Well, Burdick’s comments are perplexing. He has all but yelled from hilltops he wants to eliminate standardized tests since he got there a little over a year ago, but now he won’t admit those without them? What is up with this guy?

    • dbs says:

      Not perplexing. He is saying that a bunch of additional students that never had a chance of getting into Cornell applied because they figured without test scores maybe they’d slip by. Example, a 3.5 GPA and 1200 SAT student isn’t going to get in, but that same student thinks they might have a small shot if the college is blind to the 1200 SAT.
      Burdick wants to eliminate standardized tests, but you still need in the ballpark of an unweighted 3.9 GPA, lots of AP/IB, top-notch recommendations, maybe some high-level awards, meaningful essays, etc. Basically, the same kid who is going to do well on the SAT anyway, and a few high-achieving but underprivileged students that happen to struggle with standardized tests (which is what Burdick is trying to capture).

  • Anonymous says:

    “Tufts is SAT/ACT test-optional this year as part of a three-year pilot program. 55% of Early Decision applicants did not submit an SAT or ACT score. 52% of admitted ED students did not submit an SAT or ACT score,” Duck said. “We worked carefully to adjust our review process so as to not advantage students who did submit scores, and not disadvantage those who did not.”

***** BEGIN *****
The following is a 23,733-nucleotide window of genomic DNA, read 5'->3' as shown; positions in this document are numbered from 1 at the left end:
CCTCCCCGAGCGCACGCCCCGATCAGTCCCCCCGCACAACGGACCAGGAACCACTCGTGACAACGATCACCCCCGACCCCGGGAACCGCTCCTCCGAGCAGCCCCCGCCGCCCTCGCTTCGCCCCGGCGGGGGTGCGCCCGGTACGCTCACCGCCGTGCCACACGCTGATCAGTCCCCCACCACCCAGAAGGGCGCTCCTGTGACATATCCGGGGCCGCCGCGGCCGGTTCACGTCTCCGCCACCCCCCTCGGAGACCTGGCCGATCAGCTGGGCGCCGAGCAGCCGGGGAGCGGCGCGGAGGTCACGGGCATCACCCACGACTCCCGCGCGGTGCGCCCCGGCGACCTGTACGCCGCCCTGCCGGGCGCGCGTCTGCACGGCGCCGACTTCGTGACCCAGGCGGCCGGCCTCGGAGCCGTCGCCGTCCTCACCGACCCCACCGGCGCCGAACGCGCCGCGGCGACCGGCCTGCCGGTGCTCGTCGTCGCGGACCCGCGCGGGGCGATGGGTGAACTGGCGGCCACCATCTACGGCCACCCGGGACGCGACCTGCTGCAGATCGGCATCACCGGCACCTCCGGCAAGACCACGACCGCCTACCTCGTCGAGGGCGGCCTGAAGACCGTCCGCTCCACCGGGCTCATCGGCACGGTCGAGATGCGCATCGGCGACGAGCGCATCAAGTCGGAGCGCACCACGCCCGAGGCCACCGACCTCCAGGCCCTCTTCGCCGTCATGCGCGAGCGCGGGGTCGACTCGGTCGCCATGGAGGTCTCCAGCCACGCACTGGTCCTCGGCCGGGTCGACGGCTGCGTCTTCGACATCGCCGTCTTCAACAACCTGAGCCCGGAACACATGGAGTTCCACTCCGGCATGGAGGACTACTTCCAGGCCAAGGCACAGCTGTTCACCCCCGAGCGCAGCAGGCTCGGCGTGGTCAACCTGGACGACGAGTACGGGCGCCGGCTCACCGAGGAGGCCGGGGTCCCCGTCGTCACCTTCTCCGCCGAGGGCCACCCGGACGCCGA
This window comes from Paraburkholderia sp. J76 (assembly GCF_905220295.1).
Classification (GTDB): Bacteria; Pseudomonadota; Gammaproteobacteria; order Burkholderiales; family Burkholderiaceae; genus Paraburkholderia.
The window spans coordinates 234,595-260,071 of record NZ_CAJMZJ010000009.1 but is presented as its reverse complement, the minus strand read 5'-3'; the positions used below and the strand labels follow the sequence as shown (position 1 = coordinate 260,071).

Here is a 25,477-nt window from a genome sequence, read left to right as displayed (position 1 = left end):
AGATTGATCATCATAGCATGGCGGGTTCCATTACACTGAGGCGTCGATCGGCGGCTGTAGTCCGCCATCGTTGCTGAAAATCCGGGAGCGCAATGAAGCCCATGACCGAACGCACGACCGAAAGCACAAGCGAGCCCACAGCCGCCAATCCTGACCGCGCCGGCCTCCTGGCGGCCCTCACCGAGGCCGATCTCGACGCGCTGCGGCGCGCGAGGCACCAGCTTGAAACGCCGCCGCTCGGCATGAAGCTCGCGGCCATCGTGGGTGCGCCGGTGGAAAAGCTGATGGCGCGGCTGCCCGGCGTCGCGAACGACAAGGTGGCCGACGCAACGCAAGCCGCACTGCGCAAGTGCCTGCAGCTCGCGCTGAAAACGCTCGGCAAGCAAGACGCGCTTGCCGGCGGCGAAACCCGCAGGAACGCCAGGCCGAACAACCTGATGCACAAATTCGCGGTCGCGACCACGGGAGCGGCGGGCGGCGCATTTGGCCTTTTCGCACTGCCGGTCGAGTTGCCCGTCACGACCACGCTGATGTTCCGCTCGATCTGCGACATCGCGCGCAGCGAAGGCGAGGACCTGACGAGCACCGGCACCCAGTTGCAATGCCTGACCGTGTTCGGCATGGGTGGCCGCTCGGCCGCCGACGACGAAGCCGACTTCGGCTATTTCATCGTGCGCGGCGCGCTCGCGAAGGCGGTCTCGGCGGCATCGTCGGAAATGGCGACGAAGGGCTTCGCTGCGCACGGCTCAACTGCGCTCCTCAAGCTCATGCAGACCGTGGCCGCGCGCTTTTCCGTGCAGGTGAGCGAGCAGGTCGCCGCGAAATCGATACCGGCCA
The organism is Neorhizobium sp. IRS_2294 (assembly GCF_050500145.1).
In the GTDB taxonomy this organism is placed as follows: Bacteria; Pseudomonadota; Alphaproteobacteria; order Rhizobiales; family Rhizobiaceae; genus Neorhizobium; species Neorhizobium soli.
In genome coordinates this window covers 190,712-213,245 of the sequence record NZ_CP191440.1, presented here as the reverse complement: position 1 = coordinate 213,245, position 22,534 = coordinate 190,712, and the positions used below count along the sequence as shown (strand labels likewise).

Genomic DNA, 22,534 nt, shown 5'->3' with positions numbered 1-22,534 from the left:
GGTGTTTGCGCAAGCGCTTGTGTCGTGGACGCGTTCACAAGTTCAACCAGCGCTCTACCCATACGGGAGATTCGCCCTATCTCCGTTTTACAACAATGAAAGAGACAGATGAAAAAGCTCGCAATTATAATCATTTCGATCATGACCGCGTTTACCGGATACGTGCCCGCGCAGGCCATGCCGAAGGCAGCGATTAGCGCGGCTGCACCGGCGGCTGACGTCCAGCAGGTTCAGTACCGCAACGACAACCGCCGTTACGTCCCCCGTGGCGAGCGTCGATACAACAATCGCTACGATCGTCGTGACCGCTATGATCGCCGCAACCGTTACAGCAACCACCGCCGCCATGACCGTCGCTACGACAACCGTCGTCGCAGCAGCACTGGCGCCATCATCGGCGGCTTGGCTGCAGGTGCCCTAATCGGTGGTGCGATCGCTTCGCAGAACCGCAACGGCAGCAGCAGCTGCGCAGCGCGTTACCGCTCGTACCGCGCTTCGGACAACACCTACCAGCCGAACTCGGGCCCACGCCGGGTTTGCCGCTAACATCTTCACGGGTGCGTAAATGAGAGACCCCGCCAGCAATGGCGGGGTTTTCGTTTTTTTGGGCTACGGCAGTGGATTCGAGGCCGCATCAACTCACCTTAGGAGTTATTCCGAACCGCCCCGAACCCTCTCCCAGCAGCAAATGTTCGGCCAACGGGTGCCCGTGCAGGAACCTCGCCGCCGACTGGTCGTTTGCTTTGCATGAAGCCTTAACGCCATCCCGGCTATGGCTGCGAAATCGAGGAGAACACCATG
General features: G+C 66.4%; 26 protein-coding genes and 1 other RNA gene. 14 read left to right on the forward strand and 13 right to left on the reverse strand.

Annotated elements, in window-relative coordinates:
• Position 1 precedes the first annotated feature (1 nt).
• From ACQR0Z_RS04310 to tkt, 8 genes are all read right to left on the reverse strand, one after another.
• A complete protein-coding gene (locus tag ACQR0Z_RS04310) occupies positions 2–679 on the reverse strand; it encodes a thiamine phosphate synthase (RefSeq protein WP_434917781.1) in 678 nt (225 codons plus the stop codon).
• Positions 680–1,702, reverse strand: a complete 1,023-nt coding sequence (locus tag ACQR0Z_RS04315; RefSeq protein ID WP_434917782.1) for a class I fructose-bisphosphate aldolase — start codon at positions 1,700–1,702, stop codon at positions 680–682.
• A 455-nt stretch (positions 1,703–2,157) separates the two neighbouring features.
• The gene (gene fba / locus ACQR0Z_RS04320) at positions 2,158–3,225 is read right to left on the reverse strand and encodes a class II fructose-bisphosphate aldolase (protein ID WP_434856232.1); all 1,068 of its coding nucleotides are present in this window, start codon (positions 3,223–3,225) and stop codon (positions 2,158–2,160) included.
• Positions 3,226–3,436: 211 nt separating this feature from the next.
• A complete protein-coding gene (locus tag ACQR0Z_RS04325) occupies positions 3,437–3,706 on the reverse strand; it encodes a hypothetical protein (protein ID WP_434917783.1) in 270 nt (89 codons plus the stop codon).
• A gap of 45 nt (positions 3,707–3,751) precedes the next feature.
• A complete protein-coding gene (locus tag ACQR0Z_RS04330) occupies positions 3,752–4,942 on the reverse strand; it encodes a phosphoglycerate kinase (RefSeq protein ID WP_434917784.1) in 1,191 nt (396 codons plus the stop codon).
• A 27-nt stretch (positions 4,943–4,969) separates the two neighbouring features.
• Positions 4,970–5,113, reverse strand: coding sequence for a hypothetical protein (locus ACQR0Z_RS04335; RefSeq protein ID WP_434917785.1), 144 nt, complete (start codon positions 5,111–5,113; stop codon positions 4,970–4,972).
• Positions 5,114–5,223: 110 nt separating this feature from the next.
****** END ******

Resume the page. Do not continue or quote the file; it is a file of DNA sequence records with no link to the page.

According to Duck, the pilot program has proven successful so far in this effort.

    “The harmony between the percentage of applicants without scores and the percentage of admitted students without scores is one indication that we were able to strike an appropriate balance,” Duck said.

    • Ivy Coach says:

      Yes, indeed! We previously saluted Tufts’ Duck for his candor about their test-optional admissions policy on the pages of this blog. As we previously mentioned, we believe there were a couple of schools — and only a couple — that were telling the truth this year about their test-optional policies: Tufts and Dartmouth.